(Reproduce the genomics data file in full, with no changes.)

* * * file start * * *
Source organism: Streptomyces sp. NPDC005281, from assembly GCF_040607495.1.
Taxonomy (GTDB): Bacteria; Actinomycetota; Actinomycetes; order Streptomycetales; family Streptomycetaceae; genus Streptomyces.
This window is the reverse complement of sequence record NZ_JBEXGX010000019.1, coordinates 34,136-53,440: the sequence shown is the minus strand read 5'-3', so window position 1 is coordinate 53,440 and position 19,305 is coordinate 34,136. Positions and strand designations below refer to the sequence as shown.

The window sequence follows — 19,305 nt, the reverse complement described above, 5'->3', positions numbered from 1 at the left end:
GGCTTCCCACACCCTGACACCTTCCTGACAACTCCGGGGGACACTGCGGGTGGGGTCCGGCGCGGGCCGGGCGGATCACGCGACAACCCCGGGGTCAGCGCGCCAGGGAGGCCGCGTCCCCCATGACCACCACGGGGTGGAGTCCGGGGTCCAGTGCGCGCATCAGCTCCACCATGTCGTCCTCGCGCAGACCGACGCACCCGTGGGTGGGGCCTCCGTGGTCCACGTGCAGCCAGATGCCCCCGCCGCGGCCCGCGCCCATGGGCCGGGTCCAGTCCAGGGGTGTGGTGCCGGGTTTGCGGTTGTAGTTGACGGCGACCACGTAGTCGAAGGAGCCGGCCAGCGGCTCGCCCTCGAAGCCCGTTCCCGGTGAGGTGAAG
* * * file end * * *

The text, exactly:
Source organism: Streptomyces sp. NPDC005281, from assembly GCF_040607495.1.
Taxonomy (GTDB): Bacteria; Actinomycetota; Actinomycetes; order Streptomycetales; family Streptomycetaceae; genus Streptomyces.
This window is the reverse complement of sequence record NZ_JBEXGX010000019.1, coordinates 34,136-53,440: the sequence shown is the minus strand read 5'-3', so window position 1 is coordinate 53,440 and position 19,305 is coordinate 34,136. Positions and strand designations below refer to the sequence as shown.

The window sequence follows — 19,305 nt, the reverse complement described above, 5'->3', positions numbered from 1 at the left end:
GGCTTCCCACACCCTGACACCTTCCTGACAACTCCGGGGGACACTGCGGGTGGGGTCCGGCGCGGGCCGGGCGGATCACGCGACAACCCCGGGGTCAGCGCGCCAGGGAGGCCGCGTCCCCCATGACCACCACGGGGTGGAGTCCGGGGTCCAGTGCGCGCATCAGCTCCACCATGTCGTCCTCGCGCAGACCGACGCACCCGTGGGTGGGGCCTCCGTGGTCCACGTGCAGCCAGATGCCCCCGCCGCGGCCCGCGCCCATGGGCCGGGTCCAGTCCAGGGGTGTGGTGCCGGGTTTGCGGTTGTAGTTGACGGCGACCACGTAGTCGAAGGAGCCGGCCAGCGGCTCGCCCTCGAAGCCCGTTCCCGGTGAGGTGAAG